Important information - The value of investments and the income from them, can go down as well as up, so you may get back less than you invest.

Young people get accused of lots of things. Spreading Covid with their selfish raves. Melting like snowflakes at the slightest criticism. When it comes to pensions, however, it’s hard not to sympathise.

For one thing, they are going to have to wait a great deal longer for their pensions than their parents or grandparents have had to. For another, they are going to have to pay a great deal more to generate a comparable income thanks to what looks like being perpetually lower investment returns and interest rates.

Perhaps even more galling, they are now forced to watch from the sidelines while today’s pensioners receive a hike in the state pension from next April of five times the current rate of inflation.

The reason for this anomaly is the so-called triple-lock which promises pensioners an income that rises at the highest of three measures: the rate of inflation each September; the increase in average earnings; and 2.5%.

Today’s unveiling of a 0.5% inflation rate in September and stagnant earnings (for a range of reasons, not just the pandemic) mean that the 2.5% rise in the state pension automatically kicks in this year. For those who retired after 2016 that means an extra £229 a year, a bit less for those who retired before then.

So, if you are over-75, and fuming about the BBC’s demand that you now have to pay for your own TV licence, next year’s hike in your pension will cover that and still leave you £70 on top.

Anyway, enough solidarity with the kids! What about that inflation data?

The 0.5% increase in prices in September was a fraction less than forecast but well ahead of the 0.2% rise in the prior month thanks in large part to the ending of Rishi Sunak’s Eat Out to Help Out scheme which slashed the cost of restaurant meals in August. That alone pushed prices in catering services up by 4.1%.

Airfares, which normally fall in September after the school holiday hikes end (something else for younger people with kids to moan about by the way), fell by less this year because, for obvious reasons, they had risen by less over the summer. That also pushed inflation a bit higher.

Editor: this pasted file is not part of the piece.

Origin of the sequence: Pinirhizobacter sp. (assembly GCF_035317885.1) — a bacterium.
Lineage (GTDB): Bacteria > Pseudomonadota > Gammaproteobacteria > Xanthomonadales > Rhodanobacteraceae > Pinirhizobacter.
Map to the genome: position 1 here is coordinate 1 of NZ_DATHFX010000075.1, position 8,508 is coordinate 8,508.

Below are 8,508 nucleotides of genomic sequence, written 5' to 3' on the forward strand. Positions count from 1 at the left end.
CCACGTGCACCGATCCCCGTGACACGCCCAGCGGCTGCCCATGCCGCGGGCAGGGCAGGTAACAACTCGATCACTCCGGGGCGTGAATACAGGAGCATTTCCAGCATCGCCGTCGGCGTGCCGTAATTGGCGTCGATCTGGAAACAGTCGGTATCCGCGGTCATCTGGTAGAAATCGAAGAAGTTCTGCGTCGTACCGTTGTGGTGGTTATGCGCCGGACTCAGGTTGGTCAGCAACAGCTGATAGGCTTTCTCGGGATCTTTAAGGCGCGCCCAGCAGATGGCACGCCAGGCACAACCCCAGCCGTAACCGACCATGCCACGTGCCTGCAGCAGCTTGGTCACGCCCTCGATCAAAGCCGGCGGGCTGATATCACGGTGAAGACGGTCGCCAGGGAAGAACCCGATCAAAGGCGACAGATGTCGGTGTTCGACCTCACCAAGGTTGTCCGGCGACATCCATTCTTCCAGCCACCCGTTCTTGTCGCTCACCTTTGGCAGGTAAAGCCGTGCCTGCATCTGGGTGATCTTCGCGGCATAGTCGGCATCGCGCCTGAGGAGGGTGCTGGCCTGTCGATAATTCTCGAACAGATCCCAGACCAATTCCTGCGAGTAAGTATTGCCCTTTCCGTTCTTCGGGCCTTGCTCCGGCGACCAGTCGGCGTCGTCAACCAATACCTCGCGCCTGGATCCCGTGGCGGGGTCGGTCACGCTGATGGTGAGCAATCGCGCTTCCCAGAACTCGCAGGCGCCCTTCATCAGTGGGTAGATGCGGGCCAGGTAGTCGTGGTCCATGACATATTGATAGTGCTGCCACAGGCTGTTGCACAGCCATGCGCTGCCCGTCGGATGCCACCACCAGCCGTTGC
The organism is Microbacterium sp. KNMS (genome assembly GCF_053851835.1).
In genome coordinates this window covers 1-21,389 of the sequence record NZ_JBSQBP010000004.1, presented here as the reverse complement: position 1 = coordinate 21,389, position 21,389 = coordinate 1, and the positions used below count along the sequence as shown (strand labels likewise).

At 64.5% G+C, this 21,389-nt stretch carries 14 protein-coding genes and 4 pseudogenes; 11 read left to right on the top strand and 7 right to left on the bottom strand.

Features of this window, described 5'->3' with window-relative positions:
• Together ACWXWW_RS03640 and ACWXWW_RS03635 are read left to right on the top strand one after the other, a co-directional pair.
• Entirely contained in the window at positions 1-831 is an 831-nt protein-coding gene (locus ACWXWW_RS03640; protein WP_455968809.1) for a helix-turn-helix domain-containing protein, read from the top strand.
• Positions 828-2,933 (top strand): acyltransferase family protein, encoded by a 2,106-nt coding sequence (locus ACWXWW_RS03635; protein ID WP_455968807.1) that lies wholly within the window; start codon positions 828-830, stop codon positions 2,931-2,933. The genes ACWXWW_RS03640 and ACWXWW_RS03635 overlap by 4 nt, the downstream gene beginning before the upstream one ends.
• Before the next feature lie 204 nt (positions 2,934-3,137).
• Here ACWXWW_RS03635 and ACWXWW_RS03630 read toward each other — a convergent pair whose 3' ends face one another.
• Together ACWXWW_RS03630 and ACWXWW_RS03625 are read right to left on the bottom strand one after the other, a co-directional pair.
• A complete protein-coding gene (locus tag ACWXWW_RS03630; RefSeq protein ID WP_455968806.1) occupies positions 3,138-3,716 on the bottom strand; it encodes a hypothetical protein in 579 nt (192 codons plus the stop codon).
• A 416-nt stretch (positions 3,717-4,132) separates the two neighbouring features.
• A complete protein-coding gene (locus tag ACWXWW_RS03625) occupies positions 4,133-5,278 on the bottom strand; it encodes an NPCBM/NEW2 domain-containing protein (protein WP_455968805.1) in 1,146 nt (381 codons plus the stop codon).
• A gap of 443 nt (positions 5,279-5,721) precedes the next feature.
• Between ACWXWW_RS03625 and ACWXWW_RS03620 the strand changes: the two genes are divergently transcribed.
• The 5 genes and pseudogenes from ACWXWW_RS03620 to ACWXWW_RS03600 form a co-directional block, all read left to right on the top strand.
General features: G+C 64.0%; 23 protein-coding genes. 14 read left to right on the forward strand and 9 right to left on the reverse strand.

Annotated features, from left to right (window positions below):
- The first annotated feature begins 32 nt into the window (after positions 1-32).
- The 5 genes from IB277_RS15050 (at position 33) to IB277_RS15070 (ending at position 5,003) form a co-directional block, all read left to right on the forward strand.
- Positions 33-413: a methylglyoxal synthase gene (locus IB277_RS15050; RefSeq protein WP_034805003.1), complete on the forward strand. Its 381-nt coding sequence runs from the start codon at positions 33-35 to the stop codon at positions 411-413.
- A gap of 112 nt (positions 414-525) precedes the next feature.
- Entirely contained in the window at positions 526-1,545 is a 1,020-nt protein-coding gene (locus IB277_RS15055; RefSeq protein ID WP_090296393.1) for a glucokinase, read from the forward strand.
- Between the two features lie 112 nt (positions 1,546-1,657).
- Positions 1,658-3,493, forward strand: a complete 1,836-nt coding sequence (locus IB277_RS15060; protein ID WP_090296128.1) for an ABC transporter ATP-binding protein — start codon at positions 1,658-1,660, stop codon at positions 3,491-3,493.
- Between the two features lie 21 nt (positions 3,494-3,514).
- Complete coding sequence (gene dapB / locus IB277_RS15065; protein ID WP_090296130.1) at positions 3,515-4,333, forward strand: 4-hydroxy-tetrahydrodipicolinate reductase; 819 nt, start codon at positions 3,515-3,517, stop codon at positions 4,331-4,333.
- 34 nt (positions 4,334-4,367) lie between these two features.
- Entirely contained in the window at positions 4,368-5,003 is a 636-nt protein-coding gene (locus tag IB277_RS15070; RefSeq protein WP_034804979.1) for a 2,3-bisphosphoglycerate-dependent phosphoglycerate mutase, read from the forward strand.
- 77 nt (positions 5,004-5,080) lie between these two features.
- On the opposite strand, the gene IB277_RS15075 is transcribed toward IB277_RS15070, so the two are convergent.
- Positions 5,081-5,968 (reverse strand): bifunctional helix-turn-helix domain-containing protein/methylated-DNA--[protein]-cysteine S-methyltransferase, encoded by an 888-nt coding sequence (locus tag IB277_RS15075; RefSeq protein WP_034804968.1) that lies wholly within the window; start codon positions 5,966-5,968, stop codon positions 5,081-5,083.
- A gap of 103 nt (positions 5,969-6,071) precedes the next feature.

But these upward pressures were offset by lower prices for food and non-alcoholic drinks, holidays, recreation and cultural activities.

The net result is an inflation rate that is still running well below the Bank of England’s 2% target. That almost certainly means that more quantitative easing is on the way - another £100bn of bond-buying by the central bank looks likely. It also most likely means that negative interest rates are under serious consideration in Threadneedle Street once the Bank has worked out how to make sub-zero interest rates work most effectively and with a minimum of unintended consequences.

And what does this mean for investors? More of the same, really. Savers will continue to find the meagre returns they can earn on cash deposits eroded by inflation, even the feeble inflation we’re currently experiencing.

Stock market investors will benefit from persistently low interest rates, which will keep bond yields low and so increase the attraction of both long-term growth stocks, for which higher valuation multiples can be justified, and income-paying shares, which continue to offer many multiples of the risk-free rate.

In terms of the rotation from growth to value that we have talked about quite a lot recently, the latest data probably mean that this remains in the future for now. For the time being, reliable growth will be rewarded rather than contrarian value opportunities.

In terms of our favoured Select 50 funds, this argues for the more growth-oriented funds such as the Liontrust UK Growth Fund, one of my recommended funds this year, or a new addition to the list, the Fidelity UK Select Fund.  I’m glad to say that Julian Fosh, the manager of the Liontrust fund will be joining us soon for an interview, so look out for that in the next couple of weeks. You can catch up on the thoughts of Aruna Karunathilake, who manages the Fidelity fund, here.

As for value-focused funds, like Fidelity’s Special Situations, there might be a little wait for its time in the sun but I, for one, am not planning to miss out on the often-explosive return to favour that this investment style enjoys when the economy does eventually pick up. My personal portfolio holds a few different UK styles so I’m agnostic when it comes to the growth versus value debate.

Rather, I’m looking to benefit from the lifting of the Brexit shadow from UK markets in the next few weeks. I don’t know any better than anyone else what the outcome of the eleventh hour talks between the UK and EU will be. But I suspect that once we know what the future holds, either way, the value of the out-of-favour UK market will start to look compelling.

For more on this view and my other geographical and asset class opinions, catch up on the latest Investment Outlook report and webcast with Emma-Lou Montgomery here. Or listen to the podcast I recorded with Ed Monk here.

Important information: Investors should note that the views expressed may no longer be current and may have already been acted upon. Select 50 is not a personal recommendation to buy or sell a fund. This information is not a personal recommendation for any particular investment. If you are unsure about the suitability of an investment you should speak to an authorised financial adviser.

Topics Covered

UK, Volatility, Active Investing, Funds, Interest rates

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